E Pluribus Unum

Charlie Daniels | September 16, 2014 | 10:44am EDT
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The term “E Pluribus Unum” appears on American currency and other official places of prominence around America. It’s a Latin phrase that means “out of many, one,” which, of course, implies that, out of the many diverse peoples who make up the population of the United States, we all come together under one banner or flag to become one when our commitment of patriotism is concerned.

It means that we, who came here from many nations around the earth, while still embracing our heritage and customs, pledge allegiance to our adopted nation, to become citizens of this country and accept the responsibilities of defending her and pulling our own weight.

Out of many, one.

To be one people has always been the aim of the forefathers because they knew that a people united can stand against most anything and win in the face of battles, wars, recessions, and perverse ideologies. United, we can take on all comers and be victorious in preserving our way of life.

I remember, so well, that unity during the dark days of the Second World War, when Americans refused to even think about losing that war and were willing to make whatever sacrifice or pay whatever personal price it took to win.

There was a "we're all in this thing together" feeling across the land. Men went to war, women interrupted their lives as homemakers and took jobs in defense industries, young kids gathered scrap metal and the whole population bought war bonds to fund the efforts to defeat our formidable enemies.

Well, by the grace of God, a valiant effort by our military and the public's devotion to the war effort, we won that war. A nation that is fully committed, who truly believes in the cause they are fighting for and the leaders who lead them, is nearly impossible to best.

On this past 9/11 in Woodruff, South Carolina, several high school students showed up at school with American flags flying from the beds of the pick up trucks they were driving.

The school principal confiscated the flags stating, "It was against district policy to draw too much attention to one's vehicle."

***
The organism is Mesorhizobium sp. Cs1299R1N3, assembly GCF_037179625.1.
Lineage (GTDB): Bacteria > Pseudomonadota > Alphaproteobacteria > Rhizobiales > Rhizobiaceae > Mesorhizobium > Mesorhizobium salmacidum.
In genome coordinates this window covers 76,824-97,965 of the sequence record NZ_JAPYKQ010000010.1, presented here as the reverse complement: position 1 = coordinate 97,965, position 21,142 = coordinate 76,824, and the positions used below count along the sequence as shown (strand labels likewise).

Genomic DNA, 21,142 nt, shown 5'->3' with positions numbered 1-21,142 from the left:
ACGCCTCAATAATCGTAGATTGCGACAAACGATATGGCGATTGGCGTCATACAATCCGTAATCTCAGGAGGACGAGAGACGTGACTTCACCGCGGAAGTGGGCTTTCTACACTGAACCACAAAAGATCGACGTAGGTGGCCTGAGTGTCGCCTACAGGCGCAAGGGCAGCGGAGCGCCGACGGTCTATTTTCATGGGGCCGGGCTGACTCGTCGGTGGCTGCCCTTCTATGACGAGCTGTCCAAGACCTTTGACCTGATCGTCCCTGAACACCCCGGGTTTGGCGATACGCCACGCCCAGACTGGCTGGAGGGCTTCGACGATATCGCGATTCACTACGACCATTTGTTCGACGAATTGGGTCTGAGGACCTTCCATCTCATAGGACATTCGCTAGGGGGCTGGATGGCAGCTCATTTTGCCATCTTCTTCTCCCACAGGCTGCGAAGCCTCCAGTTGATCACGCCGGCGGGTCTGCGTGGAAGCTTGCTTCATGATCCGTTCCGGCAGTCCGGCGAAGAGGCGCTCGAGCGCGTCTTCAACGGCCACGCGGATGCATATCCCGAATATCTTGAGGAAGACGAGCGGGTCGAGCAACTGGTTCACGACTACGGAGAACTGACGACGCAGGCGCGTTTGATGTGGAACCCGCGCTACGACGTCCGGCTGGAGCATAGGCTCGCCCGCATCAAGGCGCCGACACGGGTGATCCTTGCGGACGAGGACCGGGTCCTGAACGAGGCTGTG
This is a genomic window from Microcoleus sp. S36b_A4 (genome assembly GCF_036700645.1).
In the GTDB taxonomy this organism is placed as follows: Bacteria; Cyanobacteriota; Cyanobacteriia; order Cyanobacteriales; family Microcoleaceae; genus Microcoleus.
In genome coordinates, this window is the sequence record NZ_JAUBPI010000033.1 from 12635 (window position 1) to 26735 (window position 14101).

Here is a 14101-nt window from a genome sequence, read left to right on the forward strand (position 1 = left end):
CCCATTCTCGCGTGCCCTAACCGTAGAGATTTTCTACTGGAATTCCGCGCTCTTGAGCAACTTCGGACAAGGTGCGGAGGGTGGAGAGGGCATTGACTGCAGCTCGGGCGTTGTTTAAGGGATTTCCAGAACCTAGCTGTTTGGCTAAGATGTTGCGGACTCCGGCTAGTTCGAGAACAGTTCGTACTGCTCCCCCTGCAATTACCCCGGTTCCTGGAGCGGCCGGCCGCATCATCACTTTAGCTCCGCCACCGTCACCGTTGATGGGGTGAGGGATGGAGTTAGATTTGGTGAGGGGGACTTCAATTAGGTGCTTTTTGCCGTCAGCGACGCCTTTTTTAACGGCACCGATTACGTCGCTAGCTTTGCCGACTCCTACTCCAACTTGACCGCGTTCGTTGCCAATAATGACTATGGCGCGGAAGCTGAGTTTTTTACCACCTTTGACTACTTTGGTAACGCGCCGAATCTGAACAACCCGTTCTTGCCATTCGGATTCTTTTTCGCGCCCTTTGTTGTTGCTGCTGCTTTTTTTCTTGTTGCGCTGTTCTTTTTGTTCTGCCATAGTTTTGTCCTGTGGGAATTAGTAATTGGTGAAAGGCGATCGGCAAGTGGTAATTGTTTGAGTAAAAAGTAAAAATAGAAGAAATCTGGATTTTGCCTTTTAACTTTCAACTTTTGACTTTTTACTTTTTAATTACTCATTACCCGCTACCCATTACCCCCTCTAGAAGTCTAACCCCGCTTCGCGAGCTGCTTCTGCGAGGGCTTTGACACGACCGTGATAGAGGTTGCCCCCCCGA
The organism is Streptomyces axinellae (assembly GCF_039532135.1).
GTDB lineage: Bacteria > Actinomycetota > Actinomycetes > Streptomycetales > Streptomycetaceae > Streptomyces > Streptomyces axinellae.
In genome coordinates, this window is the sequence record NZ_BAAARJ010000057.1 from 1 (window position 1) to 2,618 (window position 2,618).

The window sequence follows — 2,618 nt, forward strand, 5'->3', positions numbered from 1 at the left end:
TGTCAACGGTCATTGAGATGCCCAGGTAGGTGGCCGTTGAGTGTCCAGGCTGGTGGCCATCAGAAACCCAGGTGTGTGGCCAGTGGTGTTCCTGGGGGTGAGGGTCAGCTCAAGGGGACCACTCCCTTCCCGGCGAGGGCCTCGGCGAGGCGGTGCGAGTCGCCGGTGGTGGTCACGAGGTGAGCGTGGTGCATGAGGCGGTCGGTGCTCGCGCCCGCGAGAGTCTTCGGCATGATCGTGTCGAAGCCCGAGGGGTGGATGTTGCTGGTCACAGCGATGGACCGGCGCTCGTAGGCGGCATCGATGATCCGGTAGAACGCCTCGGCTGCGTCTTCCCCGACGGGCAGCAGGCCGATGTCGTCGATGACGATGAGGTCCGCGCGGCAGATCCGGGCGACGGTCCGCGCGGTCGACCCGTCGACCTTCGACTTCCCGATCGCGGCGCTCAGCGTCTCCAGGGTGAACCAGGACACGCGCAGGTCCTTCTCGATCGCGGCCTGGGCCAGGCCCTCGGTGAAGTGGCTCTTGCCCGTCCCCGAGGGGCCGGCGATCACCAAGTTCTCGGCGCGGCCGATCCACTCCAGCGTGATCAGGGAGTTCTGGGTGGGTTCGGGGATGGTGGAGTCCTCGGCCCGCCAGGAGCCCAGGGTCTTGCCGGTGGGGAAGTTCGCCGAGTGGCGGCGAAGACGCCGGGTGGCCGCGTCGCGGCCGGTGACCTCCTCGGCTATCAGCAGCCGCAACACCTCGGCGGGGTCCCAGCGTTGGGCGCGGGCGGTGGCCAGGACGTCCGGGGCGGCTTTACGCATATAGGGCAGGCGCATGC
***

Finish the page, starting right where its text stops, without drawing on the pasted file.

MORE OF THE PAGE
Well, I don't claim to be the swiftest horse in the corral, so can somebody tell me just what in the hell the principal is taking about? Does it seem to anybody besides me that what the boys were drawing attention to was not their vehicles, but to the to the banner that symbolizes our freedom?

Should the flag of the United States be looked upon the same as some offensive decoration or raunchy piece of graffiti, when nearly three thousand innocent people were murdered at the hands of Islamic fanatics who would have liked nothing better than to have destroyed our whole nation and all who are in it, especially on the day that commemorates the most catastrophic terrorist attack ever carried out on American soil?

Is our flag not a rallying point for patriots, and shouldn't anybody who wants to be able to fly it proudly on their own vehicles, expressing their support for our nation and the men and women who put their lives on the line to keep it free, be able to do so?

I was traveling the weekend after 9/11, and all across the nation, the marquees at fast food restaurants had patriotic slogans and from radio antennas on cars to the backs of trailers on eighteen wheelers, flags flew everywhere.

Every retail outlet was sold out of flags; you couldn't buy one anywhere. Some of the newspapers around the country printed a full page American flag so that people could at least have a flag of some kind.

Draw too much attention to one's vehicle by flying an American flag?

No, this is political correctness run amuck. If the school board of that county has a rule against "drawing too much attention to one's vehicle" shouldn't it be altered to exclude the Star-Spangled Banner?

We need to get back to E Pluribus Unum folks.

What do you think?

Pray for our troops and the peace of Jerusalem.

God Bless America

Charlie Daniels

Charlie Daniels is a legendary American singer, song writer, guitarist, and fiddler famous for his contributions to country and southern rock music. Daniels has been active as a singer since the early 1950s. He was inducted into the Grand Ole Opry on January 24, 2008.

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